the high volunteer drop outs
f. There is need to develop standardised forms for recording,
monitoring, supervision and reporting on HBC.
g. Difficulties in managing volunteer base
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NATIONAL HOME BASED CARE POLICY GUIDELINES FOR HIV/AIDS
3. MODELS FOR HOME BASED CARE SERVICES
HBC program directly assists family caregivers and clients or indirectly assists
community organizations/networks and their existing care programmes in
providing health and other social services. Several models of Home Based
Care programmes are in place and vary in philosophy, infrastructure, cost,
productivity and effect. These include formal government sector model, NGO
Home Based Care Model, PLHA driven model, integrated Home/Community
Based Care model centre, Hospice Integrated Model.
Overtime, the HBC policy makers in the Ministry of Health have developed
sufficient pragmatic information about the different models to emphasize two
distinct home care models for people affected and infected with HIV/AIDS are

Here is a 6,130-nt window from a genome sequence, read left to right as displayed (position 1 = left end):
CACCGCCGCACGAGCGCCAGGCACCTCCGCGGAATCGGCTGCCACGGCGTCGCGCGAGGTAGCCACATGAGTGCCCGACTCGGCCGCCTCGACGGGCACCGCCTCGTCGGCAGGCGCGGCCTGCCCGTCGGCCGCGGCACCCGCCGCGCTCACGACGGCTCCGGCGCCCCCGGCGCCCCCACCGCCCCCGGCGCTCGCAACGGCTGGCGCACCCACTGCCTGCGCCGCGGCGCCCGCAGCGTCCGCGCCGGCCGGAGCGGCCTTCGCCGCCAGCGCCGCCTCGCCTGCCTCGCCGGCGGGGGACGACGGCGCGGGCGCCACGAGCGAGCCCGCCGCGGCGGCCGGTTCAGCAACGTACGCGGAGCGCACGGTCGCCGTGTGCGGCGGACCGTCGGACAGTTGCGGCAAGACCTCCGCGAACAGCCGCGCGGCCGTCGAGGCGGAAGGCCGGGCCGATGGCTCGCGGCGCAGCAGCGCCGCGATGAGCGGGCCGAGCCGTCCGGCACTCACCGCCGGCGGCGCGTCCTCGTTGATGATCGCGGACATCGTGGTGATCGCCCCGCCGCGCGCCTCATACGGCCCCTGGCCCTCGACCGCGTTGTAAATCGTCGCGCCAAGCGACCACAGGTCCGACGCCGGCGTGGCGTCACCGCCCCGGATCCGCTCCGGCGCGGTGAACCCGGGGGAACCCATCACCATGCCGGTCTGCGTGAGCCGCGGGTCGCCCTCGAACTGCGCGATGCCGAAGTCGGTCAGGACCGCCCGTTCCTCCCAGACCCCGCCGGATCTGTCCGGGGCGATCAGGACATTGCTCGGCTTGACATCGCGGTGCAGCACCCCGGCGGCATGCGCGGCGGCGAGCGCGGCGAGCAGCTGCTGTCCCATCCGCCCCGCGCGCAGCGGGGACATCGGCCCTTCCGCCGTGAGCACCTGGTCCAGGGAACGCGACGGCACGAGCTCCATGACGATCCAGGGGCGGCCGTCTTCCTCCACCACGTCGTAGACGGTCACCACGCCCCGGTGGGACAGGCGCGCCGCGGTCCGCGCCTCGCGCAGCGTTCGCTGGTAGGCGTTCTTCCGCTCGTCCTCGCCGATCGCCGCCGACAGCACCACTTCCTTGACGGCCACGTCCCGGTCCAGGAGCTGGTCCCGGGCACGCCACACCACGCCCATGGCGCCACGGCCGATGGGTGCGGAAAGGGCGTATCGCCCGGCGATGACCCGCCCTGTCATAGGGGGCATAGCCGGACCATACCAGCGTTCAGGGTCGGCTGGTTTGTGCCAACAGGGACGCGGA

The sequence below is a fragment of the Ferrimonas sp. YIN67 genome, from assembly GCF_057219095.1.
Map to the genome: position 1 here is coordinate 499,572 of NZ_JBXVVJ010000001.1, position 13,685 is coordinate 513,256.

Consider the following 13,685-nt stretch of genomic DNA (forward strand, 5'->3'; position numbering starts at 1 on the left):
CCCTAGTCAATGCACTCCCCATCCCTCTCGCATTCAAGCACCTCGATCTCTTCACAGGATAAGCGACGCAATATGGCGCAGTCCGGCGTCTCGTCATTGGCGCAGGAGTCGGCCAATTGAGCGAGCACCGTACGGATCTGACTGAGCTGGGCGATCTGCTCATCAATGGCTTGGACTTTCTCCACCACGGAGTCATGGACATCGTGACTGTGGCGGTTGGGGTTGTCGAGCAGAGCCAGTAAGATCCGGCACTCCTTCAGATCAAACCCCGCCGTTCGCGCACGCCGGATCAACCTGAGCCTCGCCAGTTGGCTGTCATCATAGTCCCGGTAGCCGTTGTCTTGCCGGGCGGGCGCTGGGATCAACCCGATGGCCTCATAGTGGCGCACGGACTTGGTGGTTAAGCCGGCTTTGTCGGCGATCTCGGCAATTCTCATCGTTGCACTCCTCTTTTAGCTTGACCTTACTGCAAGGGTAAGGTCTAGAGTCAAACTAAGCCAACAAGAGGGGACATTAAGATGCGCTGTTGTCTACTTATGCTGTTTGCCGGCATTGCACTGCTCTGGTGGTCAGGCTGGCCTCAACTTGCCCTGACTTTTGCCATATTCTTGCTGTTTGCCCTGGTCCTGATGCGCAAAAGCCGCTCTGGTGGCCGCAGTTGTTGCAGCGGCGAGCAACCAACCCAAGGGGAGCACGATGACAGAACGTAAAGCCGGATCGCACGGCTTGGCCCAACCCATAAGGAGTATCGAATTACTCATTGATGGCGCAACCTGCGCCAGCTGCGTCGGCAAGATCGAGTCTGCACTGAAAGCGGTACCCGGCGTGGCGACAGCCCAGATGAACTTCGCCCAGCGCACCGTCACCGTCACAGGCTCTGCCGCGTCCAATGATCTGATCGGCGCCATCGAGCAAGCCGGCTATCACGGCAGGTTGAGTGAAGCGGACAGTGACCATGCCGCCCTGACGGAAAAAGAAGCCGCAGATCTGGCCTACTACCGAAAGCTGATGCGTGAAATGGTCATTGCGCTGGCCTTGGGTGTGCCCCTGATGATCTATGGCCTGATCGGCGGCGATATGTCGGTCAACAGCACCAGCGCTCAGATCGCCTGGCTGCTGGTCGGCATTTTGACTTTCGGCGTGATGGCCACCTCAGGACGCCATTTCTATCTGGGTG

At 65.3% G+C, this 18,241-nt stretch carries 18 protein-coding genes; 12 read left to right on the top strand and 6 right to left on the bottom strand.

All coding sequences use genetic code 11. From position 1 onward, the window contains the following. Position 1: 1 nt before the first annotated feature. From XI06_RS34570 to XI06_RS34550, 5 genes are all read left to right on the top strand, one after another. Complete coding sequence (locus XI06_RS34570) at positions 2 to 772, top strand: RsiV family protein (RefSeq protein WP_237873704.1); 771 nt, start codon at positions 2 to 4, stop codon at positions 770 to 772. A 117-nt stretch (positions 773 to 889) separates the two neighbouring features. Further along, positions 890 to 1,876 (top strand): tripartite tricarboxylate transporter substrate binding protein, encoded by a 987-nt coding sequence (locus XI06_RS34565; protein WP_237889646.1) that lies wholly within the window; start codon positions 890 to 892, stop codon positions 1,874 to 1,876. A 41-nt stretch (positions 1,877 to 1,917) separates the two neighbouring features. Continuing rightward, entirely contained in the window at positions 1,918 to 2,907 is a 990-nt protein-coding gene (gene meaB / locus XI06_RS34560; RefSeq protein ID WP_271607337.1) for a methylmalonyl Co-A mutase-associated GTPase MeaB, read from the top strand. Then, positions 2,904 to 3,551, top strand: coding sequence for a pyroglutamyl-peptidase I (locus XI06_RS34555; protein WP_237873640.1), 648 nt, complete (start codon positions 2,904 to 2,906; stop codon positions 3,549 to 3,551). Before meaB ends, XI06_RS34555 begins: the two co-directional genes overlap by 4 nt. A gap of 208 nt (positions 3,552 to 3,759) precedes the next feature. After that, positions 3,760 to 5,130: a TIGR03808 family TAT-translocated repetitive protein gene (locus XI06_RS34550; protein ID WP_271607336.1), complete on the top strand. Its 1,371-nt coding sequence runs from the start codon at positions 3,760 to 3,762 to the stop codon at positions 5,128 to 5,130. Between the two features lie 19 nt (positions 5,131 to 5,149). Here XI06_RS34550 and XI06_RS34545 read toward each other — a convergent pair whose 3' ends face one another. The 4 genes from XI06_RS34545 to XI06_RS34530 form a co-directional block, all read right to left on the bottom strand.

emphasized in these policy guidelines: (1) The Community Based Home
Based Care and (2) The Health facility outreach Based Home Care.
3.1
FACILITY BASED HEALTH CARE OUTREACH MODEL
The Health Facility Based Home Care is essentially an outreach initiative by
health facility staffs that coordinate, collaborate and supervise community
level workers to deliver HIV/AIDS services within homes.
Figure 1: Organogram of Facility Based Model
Health Facility AIDS Clinic
Outreach
Home visiting
Networks
CBO & NGO
Training & collaborations
Social Workers
Lower level
Health facilities
or Home visit
Training & Supervision
HIV/AIDS Outreach
HBC team
PLHA/ Care
giver/Family
The health facility has an established outreach team that coordinates and
supervises the HBC services in the community. Discharge planning and
referral of PLHA is made through this team. PLHAs are counselled and plans
for Home Care are made with their informed choice.
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NATIONAL HOME BASED CARE POLICY GUIDELINES FOR HIV/AIDS
During discharge, the PLHA is linked to the facility based HBC team that
carries out home visits for specific indications such as palliative care for
bedridden clients, treatment adherence support for ART and/or Tuberculosis